This is clearly not what my professional contacts are expecting from the introductions I extend. I admit that I’m not the best at all-things-relationships (just ask my wife). I hope you don’t think that I’m coming across as smarmy. These are just observations that I’m picking up on as I hook people up – and I realize that its all about education (in other words, they aren’t trying to come across as “rough around the edges”) – that’s one of the purposes of this blog :).

What do you think? Who should be doing something differently, and what should that be?

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Podcast with Anna Farmery

January 10th, 2007

Anna Farmery - The Engaging BrandI came across Anna Farmery while looking for blogs on networking or personal branding and was pleased to find one that covers both! Anna’s bio from her site:

After 20 years of being a Corporate Director I have branched out on my own to explore how new tehnology can help with the constant strive to improve company performance through the engagement of people.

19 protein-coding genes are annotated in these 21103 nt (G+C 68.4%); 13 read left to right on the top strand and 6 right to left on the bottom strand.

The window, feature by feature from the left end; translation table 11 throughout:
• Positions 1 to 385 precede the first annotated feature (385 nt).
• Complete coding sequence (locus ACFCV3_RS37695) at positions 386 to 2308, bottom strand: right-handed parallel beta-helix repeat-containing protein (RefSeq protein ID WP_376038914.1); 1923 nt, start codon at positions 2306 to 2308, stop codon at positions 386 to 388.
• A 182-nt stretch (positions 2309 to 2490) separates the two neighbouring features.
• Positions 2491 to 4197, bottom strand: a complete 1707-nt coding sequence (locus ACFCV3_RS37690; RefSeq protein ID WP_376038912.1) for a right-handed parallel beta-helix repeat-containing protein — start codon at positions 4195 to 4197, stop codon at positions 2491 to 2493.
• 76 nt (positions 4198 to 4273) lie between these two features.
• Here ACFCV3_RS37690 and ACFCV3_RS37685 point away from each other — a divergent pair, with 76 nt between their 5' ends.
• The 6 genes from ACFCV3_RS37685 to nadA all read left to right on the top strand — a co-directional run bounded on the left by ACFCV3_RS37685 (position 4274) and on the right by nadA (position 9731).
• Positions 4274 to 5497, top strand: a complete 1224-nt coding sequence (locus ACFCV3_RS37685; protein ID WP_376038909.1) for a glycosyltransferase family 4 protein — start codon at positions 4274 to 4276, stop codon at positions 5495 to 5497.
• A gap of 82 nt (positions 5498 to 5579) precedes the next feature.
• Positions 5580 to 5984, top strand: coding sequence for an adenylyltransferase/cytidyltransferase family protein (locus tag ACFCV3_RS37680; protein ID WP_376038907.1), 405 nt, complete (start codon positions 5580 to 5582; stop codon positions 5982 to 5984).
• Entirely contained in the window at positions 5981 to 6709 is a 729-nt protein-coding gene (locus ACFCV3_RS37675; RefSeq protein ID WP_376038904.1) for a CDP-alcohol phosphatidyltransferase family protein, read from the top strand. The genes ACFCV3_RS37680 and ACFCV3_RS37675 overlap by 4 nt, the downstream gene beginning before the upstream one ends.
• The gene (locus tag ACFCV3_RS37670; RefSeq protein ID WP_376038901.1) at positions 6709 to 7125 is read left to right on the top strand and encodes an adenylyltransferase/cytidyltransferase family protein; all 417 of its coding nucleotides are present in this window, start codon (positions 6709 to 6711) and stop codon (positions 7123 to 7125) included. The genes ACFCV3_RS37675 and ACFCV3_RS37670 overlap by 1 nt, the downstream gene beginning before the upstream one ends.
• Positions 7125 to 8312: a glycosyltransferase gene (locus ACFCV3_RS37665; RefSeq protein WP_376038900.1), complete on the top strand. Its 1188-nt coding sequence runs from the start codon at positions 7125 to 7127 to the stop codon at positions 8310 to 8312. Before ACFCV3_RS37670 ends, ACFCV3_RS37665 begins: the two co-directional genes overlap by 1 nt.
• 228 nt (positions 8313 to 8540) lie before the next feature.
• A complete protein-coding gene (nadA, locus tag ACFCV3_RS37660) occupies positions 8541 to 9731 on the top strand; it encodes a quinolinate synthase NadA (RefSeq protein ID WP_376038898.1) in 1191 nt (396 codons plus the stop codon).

I work with companies and individuals through tailoring development via e-coaching and podcasting. I also work with companies on employment branding, coaching, people/business strategy.

Yesterday we spent about 45 minutes on the phone for a podcast, and I’ll have to say, this was not like the others that I’ve done. The others were great, focusing on my story, JibberJobber and stuff like that. Anna wanted to explore areas in personal branding and networking that I hadn’t though too much about. I found it to be a most intriguing 45 minute dialogue, and hope you will to. Click over to her site to get links to the podcast… and here are two tidbits that are fresh on my mind (read: I’m still intrigued by the dialogue we had):